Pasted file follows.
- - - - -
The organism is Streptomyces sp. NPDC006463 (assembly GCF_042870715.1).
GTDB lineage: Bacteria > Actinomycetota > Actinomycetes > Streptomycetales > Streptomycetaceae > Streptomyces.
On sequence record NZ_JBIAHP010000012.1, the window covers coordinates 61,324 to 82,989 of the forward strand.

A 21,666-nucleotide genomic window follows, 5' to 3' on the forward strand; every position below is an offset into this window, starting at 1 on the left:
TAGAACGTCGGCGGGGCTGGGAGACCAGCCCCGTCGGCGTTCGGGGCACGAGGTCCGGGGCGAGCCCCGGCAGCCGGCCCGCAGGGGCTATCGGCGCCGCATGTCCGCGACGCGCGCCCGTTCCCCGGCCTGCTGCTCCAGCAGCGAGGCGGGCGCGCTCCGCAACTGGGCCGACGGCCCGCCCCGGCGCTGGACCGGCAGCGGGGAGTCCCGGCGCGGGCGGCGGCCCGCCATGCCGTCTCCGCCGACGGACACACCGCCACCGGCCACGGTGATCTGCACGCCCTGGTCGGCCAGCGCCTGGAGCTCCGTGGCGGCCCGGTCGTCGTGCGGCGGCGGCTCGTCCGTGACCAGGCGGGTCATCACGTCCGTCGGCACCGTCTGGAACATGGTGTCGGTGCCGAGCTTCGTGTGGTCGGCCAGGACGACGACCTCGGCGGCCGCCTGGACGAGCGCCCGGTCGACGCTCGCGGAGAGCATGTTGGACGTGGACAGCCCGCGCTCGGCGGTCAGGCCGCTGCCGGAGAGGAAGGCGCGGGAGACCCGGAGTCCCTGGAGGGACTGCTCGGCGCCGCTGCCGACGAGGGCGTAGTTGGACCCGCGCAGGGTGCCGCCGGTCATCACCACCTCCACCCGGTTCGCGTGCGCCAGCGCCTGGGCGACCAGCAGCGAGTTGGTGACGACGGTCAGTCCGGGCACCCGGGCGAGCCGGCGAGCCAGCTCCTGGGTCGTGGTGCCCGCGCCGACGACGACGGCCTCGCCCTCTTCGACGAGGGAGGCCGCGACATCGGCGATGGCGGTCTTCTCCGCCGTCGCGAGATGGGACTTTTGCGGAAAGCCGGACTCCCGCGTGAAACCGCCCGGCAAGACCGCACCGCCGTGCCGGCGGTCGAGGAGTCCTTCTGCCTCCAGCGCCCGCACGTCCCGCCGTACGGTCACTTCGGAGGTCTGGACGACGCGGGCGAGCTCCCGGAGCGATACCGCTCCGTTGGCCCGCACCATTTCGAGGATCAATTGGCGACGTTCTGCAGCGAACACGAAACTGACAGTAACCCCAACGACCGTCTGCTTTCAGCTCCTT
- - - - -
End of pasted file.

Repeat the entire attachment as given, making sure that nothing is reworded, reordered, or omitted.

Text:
The organism is Streptomyces sp. NPDC006463 (assembly GCF_042870715.1).
GTDB lineage: Bacteria > Actinomycetota > Actinomycetes > Streptomycetales > Streptomycetaceae > Streptomyces.
On sequence record NZ_JBIAHP010000012.1, the window covers coordinates 61,324 to 82,989 of the forward strand.

A 21,666-nucleotide genomic window follows, 5' to 3' on the forward strand; every position below is an offset into this window, starting at 1 on the left:
TAGAACGTCGGCGGGGCTGGGAGACCAGCCCCGTCGGCGTTCGGGGCACGAGGTCCGGGGCGAGCCCCGGCAGCCGGCCCGCAGGGGCTATCGGCGCCGCATGTCCGCGACGCGCGCCCGTTCCCCGGCCTGCTGCTCCAGCAGCGAGGCGGGCGCGCTCCGCAACTGGGCCGACGGCCCGCCCCGGCGCTGGACCGGCAGCGGGGAGTCCCGGCGCGGGCGGCGGCCCGCCATGCCGTCTCCGCCGACGGACACACCGCCACCGGCCACGGTGATCTGCACGCCCTGGTCGGCCAGCGCCTGGAGCTCCGTGGCGGCCCGGTCGTCGTGCGGCGGCGGCTCGTCCGTGACCAGGCGGGTCATCACGTCCGTCGGCACCGTCTGGAACATGGTGTCGGTGCCGAGCTTCGTGTGGTCGGCCAGGACGACGACCTCGGCGGCCGCCTGGACGAGCGCCCGGTCGACGCTCGCGGAGAGCATGTTGGACGTGGACAGCCCGCGCTCGGCGGTCAGGCCGCTGCCGGAGAGGAAGGCGCGGGAGACCCGGAGTCCCTGGAGGGACTGCTCGGCGCCGCTGCCGACGAGGGCGTAGTTGGACCCGCGCAGGGTGCCGCCGGTCATCACCACCTCCACCCGGTTCGCGTGCGCCAGCGCCTGGGCGACCAGCAGCGAGTTGGTGACGACGGTCAGTCCGGGCACCCGGGCGAGCCGGCGAGCCAGCTCCTGGGTCGTGGTGCCCGCGCCGACGACGACGGCCTCGCCCTCTTCGACGAGGGAGGCCGCGACATCGGCGATGGCGGTCTTCTCCGCCGTCGCGAGATGGGACTTTTGCGGAAAGCCGGACTCCCGCGTGAAACCGCCCGGCAAGACCGCACCGCCGTGCCGGCGGTCGAGGAGTCCTTCTGCCTCCAGCGCCCGCACGTCCCGCCGTACGGTCACTTCGGAGGTCTGGACGACGCGGGCGAGCTCCCGGAGCGATACCGCTCCGTTGGCCCGCACCATTTCGAGGATCAATTGGCGACGTTCTGCAGCGAACACGAAACTGACAGTAACCCCAACGACCGTCTGCTTTCAGCTCCTT